By Martinne Geller
LONDON (Reuters) – Big Tobacco took the British government to court on Thursday, arguing that the UK's "plain packaging" law which will take effect next May, unlawfully takes away its intellectual property.
Companies including Philip Morris International , British American Tobacco , Japan Tobacco International <2914.T> & Imperial Tobacco Group are challenging the legislation because it will prohibit all forms of branding on tobacco packaging, including colours & logos.
The rule, known as "plain packaging," would moreover require graphic warnings illustrating the health problems smoking can cause. It aims to reduce smoking's death toll by making the packs less attractive.
"Smoking is catastrophic for your health & kills over 100,000 people every year in the UK," said a spokesman for the Department of Health. "Standardised packaging is an significant public health measure aimed at discouraging children from smoking & helping smokers to quit."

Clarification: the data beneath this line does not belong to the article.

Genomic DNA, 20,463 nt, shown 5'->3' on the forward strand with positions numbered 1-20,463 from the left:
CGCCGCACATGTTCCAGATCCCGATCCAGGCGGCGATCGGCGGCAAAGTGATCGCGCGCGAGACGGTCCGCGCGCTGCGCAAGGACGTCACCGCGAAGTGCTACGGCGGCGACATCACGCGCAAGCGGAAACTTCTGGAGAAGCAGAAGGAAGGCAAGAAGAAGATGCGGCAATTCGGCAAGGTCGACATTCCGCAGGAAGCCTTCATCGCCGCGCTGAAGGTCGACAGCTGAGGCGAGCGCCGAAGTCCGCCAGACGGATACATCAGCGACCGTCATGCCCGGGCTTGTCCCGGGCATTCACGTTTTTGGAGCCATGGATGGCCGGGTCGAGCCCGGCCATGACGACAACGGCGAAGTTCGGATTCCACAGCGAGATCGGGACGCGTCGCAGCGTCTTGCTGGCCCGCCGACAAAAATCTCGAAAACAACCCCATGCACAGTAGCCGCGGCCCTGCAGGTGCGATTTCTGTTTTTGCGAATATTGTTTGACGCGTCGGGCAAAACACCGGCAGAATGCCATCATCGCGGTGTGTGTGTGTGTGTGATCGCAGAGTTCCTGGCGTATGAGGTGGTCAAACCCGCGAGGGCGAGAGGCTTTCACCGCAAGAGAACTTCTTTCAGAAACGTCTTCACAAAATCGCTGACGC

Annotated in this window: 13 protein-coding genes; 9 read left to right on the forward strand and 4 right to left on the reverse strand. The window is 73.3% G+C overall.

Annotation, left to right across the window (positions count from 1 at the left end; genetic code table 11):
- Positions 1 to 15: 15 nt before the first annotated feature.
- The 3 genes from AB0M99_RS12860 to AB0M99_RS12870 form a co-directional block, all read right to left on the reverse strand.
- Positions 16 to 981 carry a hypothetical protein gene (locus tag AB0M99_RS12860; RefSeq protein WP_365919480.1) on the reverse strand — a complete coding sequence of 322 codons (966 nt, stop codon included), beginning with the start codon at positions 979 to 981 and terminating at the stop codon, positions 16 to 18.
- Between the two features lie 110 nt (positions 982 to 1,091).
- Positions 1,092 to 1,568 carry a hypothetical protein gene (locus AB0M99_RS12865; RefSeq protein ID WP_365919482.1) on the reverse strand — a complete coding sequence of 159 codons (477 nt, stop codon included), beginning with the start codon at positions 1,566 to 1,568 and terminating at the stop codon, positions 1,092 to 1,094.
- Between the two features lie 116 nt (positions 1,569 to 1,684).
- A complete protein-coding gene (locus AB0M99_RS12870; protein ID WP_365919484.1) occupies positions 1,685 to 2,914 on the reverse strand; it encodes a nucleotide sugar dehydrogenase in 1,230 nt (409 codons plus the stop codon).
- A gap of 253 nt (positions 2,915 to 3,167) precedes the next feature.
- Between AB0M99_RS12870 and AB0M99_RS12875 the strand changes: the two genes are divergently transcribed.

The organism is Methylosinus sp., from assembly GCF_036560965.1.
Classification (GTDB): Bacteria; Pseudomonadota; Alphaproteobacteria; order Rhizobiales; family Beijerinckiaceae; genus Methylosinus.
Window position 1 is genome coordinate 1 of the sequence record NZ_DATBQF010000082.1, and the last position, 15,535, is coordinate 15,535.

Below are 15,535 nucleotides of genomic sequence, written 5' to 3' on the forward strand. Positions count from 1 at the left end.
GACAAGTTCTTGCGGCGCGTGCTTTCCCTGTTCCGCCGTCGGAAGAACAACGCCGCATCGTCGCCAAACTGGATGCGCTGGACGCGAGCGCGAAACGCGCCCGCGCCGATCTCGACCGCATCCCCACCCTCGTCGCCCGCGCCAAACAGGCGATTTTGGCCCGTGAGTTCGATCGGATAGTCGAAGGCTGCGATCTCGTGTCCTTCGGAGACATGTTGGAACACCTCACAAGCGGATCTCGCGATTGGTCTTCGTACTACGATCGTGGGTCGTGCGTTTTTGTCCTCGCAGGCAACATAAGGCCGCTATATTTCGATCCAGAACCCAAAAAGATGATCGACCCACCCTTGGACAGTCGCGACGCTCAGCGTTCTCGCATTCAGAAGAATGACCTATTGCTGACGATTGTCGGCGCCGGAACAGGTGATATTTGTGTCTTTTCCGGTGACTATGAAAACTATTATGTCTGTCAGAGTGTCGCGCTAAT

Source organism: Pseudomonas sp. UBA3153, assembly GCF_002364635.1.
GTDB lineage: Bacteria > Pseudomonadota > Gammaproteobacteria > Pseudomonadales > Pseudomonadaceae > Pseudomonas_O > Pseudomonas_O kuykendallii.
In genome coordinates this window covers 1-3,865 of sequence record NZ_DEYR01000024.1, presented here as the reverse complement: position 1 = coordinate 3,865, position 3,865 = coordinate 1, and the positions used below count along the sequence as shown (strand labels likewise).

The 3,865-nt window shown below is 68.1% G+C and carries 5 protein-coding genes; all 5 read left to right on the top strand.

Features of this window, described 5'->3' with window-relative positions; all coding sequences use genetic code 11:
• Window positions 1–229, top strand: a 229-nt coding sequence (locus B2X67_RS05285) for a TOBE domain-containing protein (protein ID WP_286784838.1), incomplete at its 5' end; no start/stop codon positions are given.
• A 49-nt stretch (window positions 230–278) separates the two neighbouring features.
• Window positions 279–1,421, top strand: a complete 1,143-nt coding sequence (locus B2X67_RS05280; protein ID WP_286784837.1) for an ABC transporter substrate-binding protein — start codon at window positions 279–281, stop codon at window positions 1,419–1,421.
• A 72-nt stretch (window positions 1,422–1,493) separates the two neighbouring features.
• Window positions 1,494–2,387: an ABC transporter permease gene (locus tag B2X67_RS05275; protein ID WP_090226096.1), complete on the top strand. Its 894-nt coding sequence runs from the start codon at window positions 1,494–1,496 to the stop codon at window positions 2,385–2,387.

The case will be heard in a six-day hearing at London's Royal Courts of Justice.
Tobacco companies argue that the law represents the seizure of their property without any compensation.
"Since there is no compensation at all …. They must be considered unlawful for that reason alone," said David Anderson of law firm Freshfields, representing Japan Tobacco International in court.
In Australia, the only country to have so far implemented plain packaging, the companies say there has been an increase in black market tobacco.
Aside from Britain, plain packaging has been approved in Ireland, Hungary & France, while over a dozen other countries — including Belgium, Canada & Pakistan — have either proposed or are talking approximately proposing, similar measures.
"In total we count 20 countries with some level of interest or focus on pursuing some type of plain packaging regulation," said Wells Fargo analyst Bonnie Herzog in a recent note. She said those countries represent 30 percent of global cigarette retail sales, excluding China & the United States.
(Reporting by Martinne Geller in London; Editing by Elaine Hardcastle)